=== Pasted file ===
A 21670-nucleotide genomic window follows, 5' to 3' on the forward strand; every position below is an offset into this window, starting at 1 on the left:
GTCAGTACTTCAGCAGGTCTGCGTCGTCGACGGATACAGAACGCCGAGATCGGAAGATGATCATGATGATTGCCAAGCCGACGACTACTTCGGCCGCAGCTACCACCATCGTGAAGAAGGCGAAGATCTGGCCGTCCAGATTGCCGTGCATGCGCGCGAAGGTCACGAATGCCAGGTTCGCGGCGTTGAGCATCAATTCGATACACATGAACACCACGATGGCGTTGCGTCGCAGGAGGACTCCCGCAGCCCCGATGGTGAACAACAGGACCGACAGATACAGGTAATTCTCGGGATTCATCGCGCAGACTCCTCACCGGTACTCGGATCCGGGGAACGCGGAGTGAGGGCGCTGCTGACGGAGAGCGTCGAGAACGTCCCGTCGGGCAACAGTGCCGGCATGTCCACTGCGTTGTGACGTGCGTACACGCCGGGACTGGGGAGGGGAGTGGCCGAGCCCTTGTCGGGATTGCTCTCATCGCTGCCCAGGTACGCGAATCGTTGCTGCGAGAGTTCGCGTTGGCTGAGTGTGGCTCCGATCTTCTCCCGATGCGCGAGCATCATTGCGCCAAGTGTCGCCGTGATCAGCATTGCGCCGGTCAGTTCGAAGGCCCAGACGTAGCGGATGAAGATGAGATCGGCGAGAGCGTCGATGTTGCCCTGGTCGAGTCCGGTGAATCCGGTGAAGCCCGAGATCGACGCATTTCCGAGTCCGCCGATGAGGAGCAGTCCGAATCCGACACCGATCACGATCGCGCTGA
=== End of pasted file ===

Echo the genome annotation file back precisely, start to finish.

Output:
A 21670-nucleotide genomic window follows, 5' to 3' on the forward strand; every position below is an offset into this window, starting at 1 on the left:
GTCAGTACTTCAGCAGGTCTGCGTCGTCGACGGATACAGAACGCCGAGATCGGAAGATGATCATGATGATTGCCAAGCCGACGACTACTTCGGCCGCAGCTACCACCATCGTGAAGAAGGCGAAGATCTGGCCGTCCAGATTGCCGTGCATGCGCGCGAAGGTCACGAATGCCAGGTTCGCGGCGTTGAGCATCAATTCGATACACATGAACACCACGATGGCGTTGCGTCGCAGGAGGACTCCCGCAGCCCCGATGGTGAACAACAGGACCGACAGATACAGGTAATTCTCGGGATTCATCGCGCAGACTCCTCACCGGTACTCGGATCCGGGGAACGCGGAGTGAGGGCGCTGCTGACGGAGAGCGTCGAGAACGTCCCGTCGGGCAACAGTGCCGGCATGTCCACTGCGTTGTGACGTGCGTACACGCCGGGACTGGGGAGGGGAGTGGCCGAGCCCTTGTCGGGATTGCTCTCATCGCTGCCCAGGTACGCGAATCGTTGCTGCGAGAGTTCGCGTTGGCTGAGTGTGGCTCCGATCTTCTCCCGATGCGCGAGCATCATTGCGCCAAGTGTCGCCGTGATCAGCATTGCGCCGGTCAGTTCGAAGGCCCAGACGTAGCGGATGAAGATGAGATCGGCGAGAGCGTCGATGTTGCCCTGGTCGAGTCCGGTGAATCCGGTGAAGCCCGAGATCGACGCATTTCCGAGTCCGCCGATGAGGAGCAGTCCGAATCCGACACCGATCACGATCGCGCTGA